The Separation of Church and State — The Founders Views…

I am going to do a couple of posts here on a pretty controversial topic and that is church and State. I just finished three months worth of political posts so I thought I might as well tackle another difficult issue before my blood pressure  finally goes down to normal.

Being a U.S. history buff I have read quite a bit on Jefferson and his views of the separation of church and State. The primary information about this topic comes from his writing called “An Act For Establishing Religious Freedom” written in 1786.  Another writing prominently mentioned in this area is his response to Danbury Baptist Association letter written in 1801 when he was president.

Let’s take a look at some of the words from these letters:

Be it therefore enacted by the General Assembly, that no man shall be compelled to frequent or support any religious worship, place or ministry whatever, nor shall he be enforced, restrained, molested, or burdened in his body or goods, nor shall otherwise suffer on account of his religious opinions or beliefs….

I contemplate with sovereign reverence that act of the whole American people which declared that their legislature should ‘make no law respecting an establishment of religion, or prohibiting the free exercise thereof,’ thus building a wall of separation between Church & State.”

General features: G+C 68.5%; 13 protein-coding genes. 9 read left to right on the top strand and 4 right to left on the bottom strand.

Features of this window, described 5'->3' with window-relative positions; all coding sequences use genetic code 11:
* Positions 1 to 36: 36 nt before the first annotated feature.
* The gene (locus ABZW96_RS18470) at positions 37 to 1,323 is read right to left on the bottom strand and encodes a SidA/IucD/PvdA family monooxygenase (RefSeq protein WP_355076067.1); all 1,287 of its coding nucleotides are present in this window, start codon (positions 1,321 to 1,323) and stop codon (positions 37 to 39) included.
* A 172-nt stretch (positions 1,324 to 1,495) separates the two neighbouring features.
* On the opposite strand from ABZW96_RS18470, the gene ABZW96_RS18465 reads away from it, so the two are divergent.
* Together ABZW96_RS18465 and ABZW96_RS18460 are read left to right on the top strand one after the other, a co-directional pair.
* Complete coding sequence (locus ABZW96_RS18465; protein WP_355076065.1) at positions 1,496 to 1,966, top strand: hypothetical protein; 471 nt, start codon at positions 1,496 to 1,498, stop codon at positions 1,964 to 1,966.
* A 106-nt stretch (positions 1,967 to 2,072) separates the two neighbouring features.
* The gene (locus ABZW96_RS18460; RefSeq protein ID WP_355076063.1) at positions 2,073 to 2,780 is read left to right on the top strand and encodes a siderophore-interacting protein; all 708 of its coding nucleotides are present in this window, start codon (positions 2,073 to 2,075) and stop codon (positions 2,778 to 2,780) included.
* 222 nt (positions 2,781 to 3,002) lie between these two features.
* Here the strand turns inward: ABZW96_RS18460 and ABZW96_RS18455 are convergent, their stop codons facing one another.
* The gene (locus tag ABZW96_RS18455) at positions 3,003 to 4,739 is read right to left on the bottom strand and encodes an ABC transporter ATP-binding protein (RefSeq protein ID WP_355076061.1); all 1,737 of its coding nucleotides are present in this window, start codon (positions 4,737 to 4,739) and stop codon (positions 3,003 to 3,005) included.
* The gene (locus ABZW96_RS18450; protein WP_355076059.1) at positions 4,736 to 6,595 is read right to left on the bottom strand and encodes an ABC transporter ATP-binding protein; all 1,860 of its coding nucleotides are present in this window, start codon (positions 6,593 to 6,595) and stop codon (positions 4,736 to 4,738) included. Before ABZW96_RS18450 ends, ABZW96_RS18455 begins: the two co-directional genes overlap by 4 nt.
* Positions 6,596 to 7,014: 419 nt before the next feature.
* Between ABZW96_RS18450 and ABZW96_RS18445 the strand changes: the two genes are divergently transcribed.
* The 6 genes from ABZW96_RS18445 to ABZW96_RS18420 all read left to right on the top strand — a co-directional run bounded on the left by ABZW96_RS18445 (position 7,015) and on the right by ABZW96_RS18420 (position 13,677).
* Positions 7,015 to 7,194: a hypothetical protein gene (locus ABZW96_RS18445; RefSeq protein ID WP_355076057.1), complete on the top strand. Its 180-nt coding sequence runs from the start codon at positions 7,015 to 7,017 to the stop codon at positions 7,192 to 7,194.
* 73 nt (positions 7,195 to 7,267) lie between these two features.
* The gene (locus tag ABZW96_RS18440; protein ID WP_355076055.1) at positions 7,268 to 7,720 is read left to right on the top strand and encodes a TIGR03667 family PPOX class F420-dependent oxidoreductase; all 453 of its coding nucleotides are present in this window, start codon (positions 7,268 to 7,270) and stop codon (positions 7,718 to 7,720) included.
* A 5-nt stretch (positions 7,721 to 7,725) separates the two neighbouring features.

One of my heroes James Madison who is widely recognized as the Father of the Constitution said this about church and state:

 “practical distinction between Religion and Civil Government is essential to the purity of both, and as guaranteed by the Constitution of the United States.”

It is quite clear to me that these two great leaders in the separation of church and state had two things in mind. One was that people should not suffer any consequences in civil society because of their religious belief or the lack thereof. The second thing was their fear that some future religious body would attempt to establish itself as the “official” religion of the country.

  • Does this mean that neither the federal nor state governments can give preferences to one religion over another?
  • Does this mean that office holder cannot be required to have certain religious convictions?
  • Does this mean that the state is prevented from requiring religious institutions to believe certain things?

I believe that answer to all three of these questions is yes.

  • Does this mean that the State cannot make laws that are applicable to the church as included in the general population?
  • Does this mean that the church is exempt from paying taxes?
  • Does this mean that personal contributions to the church are automatically tax exempt?

I belive the answer to all three of these questions is no. None of these things are related to the original separation intent.

Religious institutions must abide by U.S. laws like all persons or institutions. The current practice of excluding from taxes money paid to support religious institutions is not by nature something endemic to our constitutional principle of church/state separation.  It is something that can be changed and I believe it should be changed. More on that next time

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